Sunrise at Angkor Wat

We’ve all known it was coming for a while, but February 1st marks the much-talked-of Angkor Wat ticket price increase. As of this morning, the purple-clad Apsara-bodies in the ticket booths will have collected USD $37 for every single-day pass sold, as opposed to the meagre USD $20 of yesterday. 3-day passes will now cost USD $62 (valid for 10-days), and week-long passes will set you back USD $72 (one-month validity), compared to their previous $40 and $60 respectively.

What does this mean for Angkor? Well… I’m not quite sure. Rumours of potential rapid decline in visitor numbers have spread like wildfire. I personally don’t buy into this. If you’re anything like me, the price isn’t likely to sway your decision to visit what is aptly described as one of the world’s great wonders; I tend not to check much beyond the prices of my flights and my hotels when I travel – I’m sure most people’s introduction to the Apsara’s pricing policy will be as they stand in line to purchase a ticket to the wats. I can’t imagine, after flying all this way, that there will be too many people who turn tail in the morning queues because of the hike in price.

The Angkor Wat ticket price increase could, however, mean more investment. With an estimated +2million people heading into the temples each year, and with the vast majority of that number purchasing a single-day pass, the near doubling of the ticket prices will mean a rather sharp boost in turnover. Will that be reinvested? That remains to be seen, though there have already been positive signs with the improvements made in phone and internet connectivity around Ta Prohm by way of clever masts disguised as trees. Similarly, some road improvement programs have begun.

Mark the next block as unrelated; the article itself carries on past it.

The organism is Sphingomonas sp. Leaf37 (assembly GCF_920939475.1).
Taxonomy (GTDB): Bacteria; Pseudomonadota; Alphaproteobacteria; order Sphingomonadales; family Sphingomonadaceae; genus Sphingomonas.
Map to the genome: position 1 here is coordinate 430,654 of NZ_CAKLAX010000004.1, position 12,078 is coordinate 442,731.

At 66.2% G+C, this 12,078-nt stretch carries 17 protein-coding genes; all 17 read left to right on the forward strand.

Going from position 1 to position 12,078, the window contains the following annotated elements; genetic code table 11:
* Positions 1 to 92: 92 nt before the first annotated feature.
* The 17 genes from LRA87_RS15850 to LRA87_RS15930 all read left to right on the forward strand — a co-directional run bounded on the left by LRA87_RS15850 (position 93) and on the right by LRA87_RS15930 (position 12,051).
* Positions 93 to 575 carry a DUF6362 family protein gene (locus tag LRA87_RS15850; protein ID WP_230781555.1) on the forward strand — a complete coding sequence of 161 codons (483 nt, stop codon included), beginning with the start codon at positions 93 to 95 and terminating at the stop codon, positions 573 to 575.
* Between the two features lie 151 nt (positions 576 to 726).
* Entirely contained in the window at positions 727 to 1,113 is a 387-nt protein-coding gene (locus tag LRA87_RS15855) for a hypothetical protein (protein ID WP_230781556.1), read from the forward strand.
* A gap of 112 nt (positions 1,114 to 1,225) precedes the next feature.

Do the new prices still represent good value for money? I’d have to say an unequivocal “Yes!” to this one. There is an incredible amount to see within the Angkor; maybe you won’t be getting the best value for money in purchasing the single-day pass – but in reality you ought to be buying a longer one where time permits – surely a park this vast deserves more than a single visit! You can bring the cost per day down to just a little over USD $10 when purchasing a week-long pass, or around $20 per day for the three-day variant; both passes allow you to take rest days in-between visits so as not to get templed out. I’d love to see more people give Cambodia the time it deserves instead of sandwiching it between Thailand and Vietnam on their whistle-stop tour of southeast Asia. If the new prices do anything to encourage this, I’m all for it.

What does it mean for the pricing in my photography tours? Unfortunately I’m not in a position where I’ll be able to swallow the cost within my current pricing policy, but you’ll see only a small increase to the overall costs of my tours. All of the tour package prices have been updated. Why not check out my current offerings here?